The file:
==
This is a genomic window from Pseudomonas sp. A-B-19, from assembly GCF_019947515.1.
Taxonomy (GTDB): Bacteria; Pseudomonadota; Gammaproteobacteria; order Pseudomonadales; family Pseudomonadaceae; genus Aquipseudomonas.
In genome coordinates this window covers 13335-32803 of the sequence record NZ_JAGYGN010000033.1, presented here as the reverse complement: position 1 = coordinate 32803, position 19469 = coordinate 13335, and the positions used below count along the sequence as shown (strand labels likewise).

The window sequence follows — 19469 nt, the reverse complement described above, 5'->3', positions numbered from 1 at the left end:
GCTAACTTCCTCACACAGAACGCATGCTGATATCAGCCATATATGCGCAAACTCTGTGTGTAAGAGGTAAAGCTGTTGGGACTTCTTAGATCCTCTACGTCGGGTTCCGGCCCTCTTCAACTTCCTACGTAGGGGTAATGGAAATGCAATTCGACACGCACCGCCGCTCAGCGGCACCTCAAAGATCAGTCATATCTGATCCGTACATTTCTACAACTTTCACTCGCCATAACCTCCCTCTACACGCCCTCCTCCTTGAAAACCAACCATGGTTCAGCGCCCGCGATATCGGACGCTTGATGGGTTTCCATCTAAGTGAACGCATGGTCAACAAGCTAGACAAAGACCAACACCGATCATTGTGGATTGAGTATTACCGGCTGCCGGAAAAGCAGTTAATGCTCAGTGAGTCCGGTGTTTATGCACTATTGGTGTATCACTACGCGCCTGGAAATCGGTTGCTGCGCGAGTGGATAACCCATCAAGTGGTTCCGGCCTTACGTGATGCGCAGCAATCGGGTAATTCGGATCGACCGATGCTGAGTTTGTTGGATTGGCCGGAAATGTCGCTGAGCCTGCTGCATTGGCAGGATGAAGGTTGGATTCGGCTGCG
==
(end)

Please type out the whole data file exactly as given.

This is a genomic window from Pseudomonas sp. A-B-19, from assembly GCF_019947515.1.
Taxonomy (GTDB): Bacteria; Pseudomonadota; Gammaproteobacteria; order Pseudomonadales; family Pseudomonadaceae; genus Aquipseudomonas.
In genome coordinates this window covers 13335-32803 of the sequence record NZ_JAGYGN010000033.1, presented here as the reverse complement: position 1 = coordinate 32803, position 19469 = coordinate 13335, and the positions used below count along the sequence as shown (strand labels likewise).

The window sequence follows — 19469 nt, the reverse complement described above, 5'->3', positions numbered from 1 at the left end:
GCTAACTTCCTCACACAGAACGCATGCTGATATCAGCCATATATGCGCAAACTCTGTGTGTAAGAGGTAAAGCTGTTGGGACTTCTTAGATCCTCTACGTCGGGTTCCGGCCCTCTTCAACTTCCTACGTAGGGGTAATGGAAATGCAATTCGACACGCACCGCCGCTCAGCGGCACCTCAAAGATCAGTCATATCTGATCCGTACATTTCTACAACTTTCACTCGCCATAACCTCCCTCTACACGCCCTCCTCCTTGAAAACCAACCATGGTTCAGCGCCCGCGATATCGGACGCTTGATGGGTTTCCATCTAAGTGAACGCATGGTCAACAAGCTAGACAAAGACCAACACCGATCATTGTGGATTGAGTATTACCGGCTGCCGGAAAAGCAGTTAATGCTCAGTGAGTCCGGTGTTTATGCACTATTGGTGTATCACTACGCGCCTGGAAATCGGTTGCTGCGCGAGTGGATAACCCATCAAGTGGTTCCGGCCTTACGTGATGCGCAGCAATCGGGTAATTCGGATCGACCGATGCTGAGTTTGTTGGATTGGCCGGAAATGTCGCTGAGCCTGCTGCATTGGCAGGATGAAGGTTGGATTCGGCTGCG